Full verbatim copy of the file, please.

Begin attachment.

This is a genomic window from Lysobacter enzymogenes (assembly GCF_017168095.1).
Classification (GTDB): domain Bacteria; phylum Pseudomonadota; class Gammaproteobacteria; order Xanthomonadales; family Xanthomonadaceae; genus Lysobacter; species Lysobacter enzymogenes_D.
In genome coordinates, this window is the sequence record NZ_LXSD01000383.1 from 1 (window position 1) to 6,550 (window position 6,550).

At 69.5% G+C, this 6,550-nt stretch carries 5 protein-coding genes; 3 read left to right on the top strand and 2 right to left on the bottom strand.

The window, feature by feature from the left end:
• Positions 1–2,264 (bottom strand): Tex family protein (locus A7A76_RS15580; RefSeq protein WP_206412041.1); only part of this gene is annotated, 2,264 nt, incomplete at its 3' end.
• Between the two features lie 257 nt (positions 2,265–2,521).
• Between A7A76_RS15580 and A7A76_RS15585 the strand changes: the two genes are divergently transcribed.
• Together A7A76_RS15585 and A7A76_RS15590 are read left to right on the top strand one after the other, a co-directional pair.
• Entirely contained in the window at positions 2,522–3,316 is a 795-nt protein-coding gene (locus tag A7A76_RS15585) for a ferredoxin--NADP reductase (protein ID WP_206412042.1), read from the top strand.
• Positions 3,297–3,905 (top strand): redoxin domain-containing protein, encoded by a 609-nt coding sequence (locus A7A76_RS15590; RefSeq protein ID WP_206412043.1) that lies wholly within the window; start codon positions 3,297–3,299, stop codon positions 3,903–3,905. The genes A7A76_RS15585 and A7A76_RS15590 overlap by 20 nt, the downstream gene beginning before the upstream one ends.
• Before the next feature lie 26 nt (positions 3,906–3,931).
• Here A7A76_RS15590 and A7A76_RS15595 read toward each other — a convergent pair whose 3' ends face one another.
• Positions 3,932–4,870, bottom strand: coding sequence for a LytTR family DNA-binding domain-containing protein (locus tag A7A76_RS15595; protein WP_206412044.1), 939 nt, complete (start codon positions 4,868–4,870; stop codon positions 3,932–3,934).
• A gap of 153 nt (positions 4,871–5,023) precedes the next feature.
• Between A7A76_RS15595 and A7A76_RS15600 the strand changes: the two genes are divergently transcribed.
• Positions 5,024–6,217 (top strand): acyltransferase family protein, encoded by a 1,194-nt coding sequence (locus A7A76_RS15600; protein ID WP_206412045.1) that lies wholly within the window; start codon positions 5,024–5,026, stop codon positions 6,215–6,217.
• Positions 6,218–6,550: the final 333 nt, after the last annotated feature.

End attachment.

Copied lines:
This is a genomic window from Lysobacter enzymogenes (assembly GCF_017168095.1).
Classification (GTDB): domain Bacteria; phylum Pseudomonadota; class Gammaproteobacteria; order Xanthomonadales; family Xanthomonadaceae; genus Lysobacter; species Lysobacter enzymogenes_D.
In genome coordinates, this window is the sequence record NZ_LXSD01000383.1 from 1 (window position 1) to 6,550 (window position 6,550).

At 69.5% G+C, this 6,550-nt stretch carries 5 protein-coding genes; 3 read left to right on the top strand and 2 right to left on the bottom strand.

The window, feature by feature from the left end:
• Positions 1–2,264 (bottom strand): Tex family protein (locus A7A76_RS15580; RefSeq protein WP_206412041.1); only part of this gene is annotated, 2,264 nt, incomplete at its 3' end.
• Between the two features lie 257 nt (positions 2,265–2,521).
• Between A7A76_RS15580 and A7A76_RS15585 the strand changes: the two genes are divergently transcribed.
• Together A7A76_RS15585 and A7A76_RS15590 are read left to right on the top strand one after the other, a co-directional pair.
• Entirely contained in the window at positions 2,522–3,316 is a 795-nt protein-coding gene (locus tag A7A76_RS15585) for a ferredoxin--NADP reductase (protein ID WP_206412042.1), read from the top strand.
• Positions 3,297–3,905 (top strand): redoxin domain-containing protein, encoded by a 609-nt coding sequence (locus A7A76_RS15590; RefSeq protein ID WP_206412043.1) that lies wholly within the window; start codon positions 3,297–3,299, stop codon positions 3,903–3,905. The genes A7A76_RS15585 and A7A76_RS15590 overlap by 20 nt, the downstream gene beginning before the upstream one ends.
• Before the next feature lie 26 nt (positions 3,906–3,931).
• Here A7A76_RS15590 and A7A76_RS15595 read toward each other — a convergent pair whose 3' ends face one another.
• Positions 3,932–4,870, bottom strand: coding sequence for a LytTR family DNA-binding domain-containing protein (locus tag A7A76_RS15595; protein WP_206412044.1), 939 nt, complete (start codon positions 4,868–4,870; stop codon positions 3,932–3,934).
• A gap of 153 nt (positions 4,871–5,023) precedes the next feature.
• Between A7A76_RS15595 and A7A76_RS15600 the strand changes: the two genes are divergently transcribed.
• Positions 5,024–6,217 (top strand): acyltransferase family protein, encoded by a 1,194-nt coding sequence (locus A7A76_RS15600; protein ID WP_206412045.1) that lies wholly within the window; start codon positions 5,024–5,026, stop codon positions 6,215–6,217.
• Positions 6,218–6,550: the final 333 nt, after the last annotated feature.